Cookie Dough Implicated in E. Coli Outbreak

MD Magazine® Staff

A multi-state outbreak of infection with Shiga toxin–producing Escherichia coli that occurred in 2009 has been traced back to an unlikely source: uncooked commercial prepackaged cookie dough.

A multi-state outbreak of food-borne illness has been traced back to an unlikely source: uncooked commercial prepackaged cookie dough. The results of an investigation of a 2009 outbreak of Shiga toxin—producing Escherichia coli (STEC), an important cause of gastrointestinal illness, were published online last week by Clinical Infectious Diseases.

Lead study author Karen P. Neil, MD, of the Centers for Disease Control and Prevention, and her team identified 77 patients from 30 states who were sickened by STEC between March and July 2009. Of these patients, 35 were hospitalized and 10 developed hemolytic-uremic syndrome, though none died. The patients’ median age was 15, 66% were under the age of 19, and 71% were female.

In the past, ground beef, leafy green vegetables, and unpasteurized dairy products have been frequently implicated in STEC outbreaks. But when the usual suspects failed to yield a hypothesis for the source of the infection, open-ended interviews with STEC patients revealed a string of responses including uncooked commercial cookie dough.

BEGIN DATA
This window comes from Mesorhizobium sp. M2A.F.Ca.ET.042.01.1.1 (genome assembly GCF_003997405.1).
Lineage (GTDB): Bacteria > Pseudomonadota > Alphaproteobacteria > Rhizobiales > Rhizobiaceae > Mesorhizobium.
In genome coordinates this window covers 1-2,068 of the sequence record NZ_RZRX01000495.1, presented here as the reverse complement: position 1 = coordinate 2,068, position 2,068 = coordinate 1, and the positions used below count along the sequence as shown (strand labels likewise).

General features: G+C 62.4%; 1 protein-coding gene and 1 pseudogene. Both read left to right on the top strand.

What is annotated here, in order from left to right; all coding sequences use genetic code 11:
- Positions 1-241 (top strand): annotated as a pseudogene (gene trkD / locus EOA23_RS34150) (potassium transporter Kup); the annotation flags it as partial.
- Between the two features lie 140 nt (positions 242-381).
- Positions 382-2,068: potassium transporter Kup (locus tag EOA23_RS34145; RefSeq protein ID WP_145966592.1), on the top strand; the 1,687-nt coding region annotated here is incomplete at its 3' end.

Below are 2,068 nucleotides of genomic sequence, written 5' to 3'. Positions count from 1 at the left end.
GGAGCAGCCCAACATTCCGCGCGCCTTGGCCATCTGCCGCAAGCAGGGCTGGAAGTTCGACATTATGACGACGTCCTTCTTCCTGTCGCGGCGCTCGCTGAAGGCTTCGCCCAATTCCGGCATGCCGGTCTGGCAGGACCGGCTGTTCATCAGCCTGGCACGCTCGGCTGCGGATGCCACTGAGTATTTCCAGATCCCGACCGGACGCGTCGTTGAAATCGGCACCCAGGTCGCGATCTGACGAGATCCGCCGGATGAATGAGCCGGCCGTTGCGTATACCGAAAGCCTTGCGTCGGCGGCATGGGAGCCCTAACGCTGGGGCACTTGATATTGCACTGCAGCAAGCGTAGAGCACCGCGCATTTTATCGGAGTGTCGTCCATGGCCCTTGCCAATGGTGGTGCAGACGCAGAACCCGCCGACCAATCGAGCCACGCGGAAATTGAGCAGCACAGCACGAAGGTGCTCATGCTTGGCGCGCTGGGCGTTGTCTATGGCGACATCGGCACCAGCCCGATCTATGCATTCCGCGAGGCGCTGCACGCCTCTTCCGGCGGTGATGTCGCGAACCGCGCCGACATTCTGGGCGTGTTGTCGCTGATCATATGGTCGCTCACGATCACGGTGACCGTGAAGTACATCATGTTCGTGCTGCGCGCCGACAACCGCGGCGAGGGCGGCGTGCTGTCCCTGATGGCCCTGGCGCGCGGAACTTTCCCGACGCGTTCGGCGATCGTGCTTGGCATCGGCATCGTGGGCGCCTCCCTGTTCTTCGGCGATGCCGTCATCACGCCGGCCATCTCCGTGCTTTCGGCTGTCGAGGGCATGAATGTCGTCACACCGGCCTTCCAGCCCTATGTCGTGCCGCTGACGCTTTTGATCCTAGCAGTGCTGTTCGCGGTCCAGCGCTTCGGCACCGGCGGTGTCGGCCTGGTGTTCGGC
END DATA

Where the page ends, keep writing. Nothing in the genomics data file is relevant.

In a case-controlled portion of the study, in which STEC patients were compared with age-, sex-, and state-matched controls, 33 of 35 STEC patients (94%) were found to have eaten uncooked commercial prepackaged cookie dough compared with 4 of 36 controls (11%), yielding a matched odds ratio of 41.3. Among the STEC patients who ate uncooked commercial cookie dough, 31 of 33 (94%) reported eating a particular brand, called Brand A by the researchers.

Inspection of the major plant responsible for making Brand A cookie dough did not locate the strain of STEC implicated. However, three nonoutbreak strains of E. coli were isolated from Brand A cookie dough, and the company voluntarily recalled 3.6 million packages of its cookie dough and underwent a product reformulation. Although the researchers found no direct evidence, they suspect that flour used to make the dough was the source of the contamination, as it did not undergo a “kill step” to kill pathogens. As of early 2010, the flour used to make Brand A cookie dough was scheduled to be heat-treated in an effort to prevent future contamination.

The researchers note that this is the first reported E. coli outbreak associated with prepackaged cookie dough. Although the dough’s directions do indicate that it should be cooked before eating, many of those sickened by the dough—adolescent girls in particular—reported purchasing it with no intention of cooking it before eating. As a result, the researchers recommend that commercial cookie dough be made ready to eat and that consumers be educated about the dangers of eating uncooked cookie dough to prevent future infections.